Braindamage, Dreams and ‘The Book’

Visionary artist and creative powerhouse Andrea Signorelli is probably best known in his native Turin as the singer, songwriter, bass player and founding member of the Progressive Thrash Metal band Braindamage. But apart from that, he’s also a very talented painter, history buff, school teacher and writer. With characteristic generosity, enthusiasm and eloquence, he discusses his views on creativity and literature. Thanks Andrea! 

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  1. What’s the difference, for you, between the different modes of art. When you paint a picture, for example, are you intending to create a different effect than when you write a song?


First and foremost, let me thank you for defining me as a writer: Among the many appositions you used to introduce me, writer is the one I surely deserve the least, but well, thank you!

The creative process, to me, is strictly related to the idea of fighting demons and trying to bring oneiric matter to a defined state of being, (you may remember the film The Last Wave, where Aboriginals bring matter from the Dream Time). I can’t tell any difference between painting, writing and composing a song, since the three processes evoke one another. I always listen to music while painting or writing, need to draw while composing and have an image in mind while I am finding the words for the lyrics of Braindamage’s songs. It’s like cooking: you need something to drink, good music in the background, the right weather, and love for the person you’re preparing the meal for, perhaps mixing in ingredients one would never use in that recipe, unless the whispering demon suggested so. Art is for art’s sake people used to say who deserved to be defined as Artists. I create here, because something elsewhere is after me.


Cooking up art with ‘The Kitchen Maid’ by Pieter Cornelisz van Rijck



  1. Having been lucky enough to read a draft of your novel, I recognize several of its characters also appear in your lyrics (for example Queen Acadienne). I’m curious to know more about the creative process – did you visualize the entire story first and then use it as a common source for lyrics and novel, or did the idea develop as a series of songs?


I would dare to assert that each image, character, note, drawing, reminiscence of a shadow in the back of my mind or ghost in the corner of my eye, is a living thing, provided with the ability of evolving autonomously. A philosophical ideal that had a strong fascination on me was the concept of Hyperuranium. The lunar world where Astolfo finds Orlando’s wits in Ariosto’s Orlando Furioso describes a similar place, where things are lost and found.  There is a model, somewhere in the dungeons of my brain, and this model is waiting to be summoned and to take part in the real world. Once an image appears it is difficult to me to eradicate it. It takes a shape, a name, features and self-defines its presence in my world through continuously suggesting to me how it could be and what it is for, passing the threshold between the two worlds to stay or to fall back and disappear into the shadows again. As for Acadienne I, just to mention one, it started with the image of a woman–I could only see her back, red dress and hair. Her face was covered by a golden mask, reflected in a small mirror. I had to paint her and she came “to life”. Then a name was suggested to me as I was reading a book about the Seven Years War, a pale vision of her features took shape, her character arose as I wrote about her and then she claimed her place in Braindamage’s songs. I sing about her pain, her bitterness against her mother, her relentless recourse to floating mirrors and tarot cards with questions about the future, and her desperate fight against her sister, the ruthless queen who reigns from Narvik to Florence, advised by a white cat, in the desperate world to be in my book-paintings-songs.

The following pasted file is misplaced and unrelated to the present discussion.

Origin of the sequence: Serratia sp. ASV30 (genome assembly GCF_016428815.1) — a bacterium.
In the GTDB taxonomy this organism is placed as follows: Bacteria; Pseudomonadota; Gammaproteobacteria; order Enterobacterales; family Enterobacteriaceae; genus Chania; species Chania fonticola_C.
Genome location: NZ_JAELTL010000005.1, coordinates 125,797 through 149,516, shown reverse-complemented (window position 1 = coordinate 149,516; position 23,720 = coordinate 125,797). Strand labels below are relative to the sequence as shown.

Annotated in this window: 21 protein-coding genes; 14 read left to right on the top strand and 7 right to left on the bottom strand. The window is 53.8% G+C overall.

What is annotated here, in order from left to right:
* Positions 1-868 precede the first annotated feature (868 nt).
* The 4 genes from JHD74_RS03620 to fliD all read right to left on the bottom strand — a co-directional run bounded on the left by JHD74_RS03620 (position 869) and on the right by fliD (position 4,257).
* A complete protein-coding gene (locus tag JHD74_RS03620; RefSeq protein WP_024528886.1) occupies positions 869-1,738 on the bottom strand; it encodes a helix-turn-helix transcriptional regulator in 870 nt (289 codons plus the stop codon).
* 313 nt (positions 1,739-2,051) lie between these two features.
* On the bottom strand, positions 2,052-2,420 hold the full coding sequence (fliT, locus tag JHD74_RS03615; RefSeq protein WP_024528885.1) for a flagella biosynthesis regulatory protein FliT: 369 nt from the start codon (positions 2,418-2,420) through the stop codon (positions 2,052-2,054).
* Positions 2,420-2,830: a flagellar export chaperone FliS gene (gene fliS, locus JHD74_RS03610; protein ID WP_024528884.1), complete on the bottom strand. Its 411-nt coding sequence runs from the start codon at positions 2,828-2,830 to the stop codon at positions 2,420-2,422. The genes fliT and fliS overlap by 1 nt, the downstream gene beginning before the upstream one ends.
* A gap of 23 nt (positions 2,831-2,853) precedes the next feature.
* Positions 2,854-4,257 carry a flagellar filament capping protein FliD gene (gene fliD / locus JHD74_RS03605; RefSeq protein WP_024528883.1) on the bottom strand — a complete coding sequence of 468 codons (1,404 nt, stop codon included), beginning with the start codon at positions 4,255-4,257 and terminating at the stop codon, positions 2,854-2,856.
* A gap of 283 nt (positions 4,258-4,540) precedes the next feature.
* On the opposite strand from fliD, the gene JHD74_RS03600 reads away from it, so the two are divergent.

The painting of Acadienne I became the cover art for The Downfall (2016)



  1. The lyrics for Braindamage (in all eight albums!) are in English. Did you originally write them in Italian? If you wrote them in English first, did you find that composing in a foreign language allowed you to access a different voice?


At the very beginning of Braindamage, back in 1988, my English was barely acceptable, survival-level, I think. Nonetheless I was arrogant enough to think that I could write the lyrics directly in English.

I made lots of errors, but nobody pointed them out … then I got used to conceiving what I could write, skipping Italian and thinking in English, which, in the long run and when I eventually improved my knowledge of your language, helped me a lot in creating sentences that satisfied me. I love Italian and have done my best to speak it and teach it to my pupils the best that I can, but as for composing the lyrics of the songs–let alone the fact that Italian does not match with metal–English is perfect. It can express strong concepts with fewer words and has the reminiscences and resonance of a distant world, to me, both in time and in space.


Gregory Peck as Captain Ahab



  1. I know you’re a huge fan of Moby Dick. Why does this novel mean so much to you? Are there any other works of fiction that inspire you to the same extent?


I am shivering at this very moment, while trying to address a shape to such a meaningful question.

Moby Dick is not a book, is The Book. In my humble opinion, let this be clear. Every time my thoughts plunge into the ocean where some of the images and characters of Moby Dick (The Book, henceforth) are woven, I ask myself “Why am I so fond of it and always have been?”. A part of my inner self simply remains silent, because the answer is so obvious to it that it would not be worth the while wasting words. Nevertheless, I have to give a reasonable answer to the question, even to myself.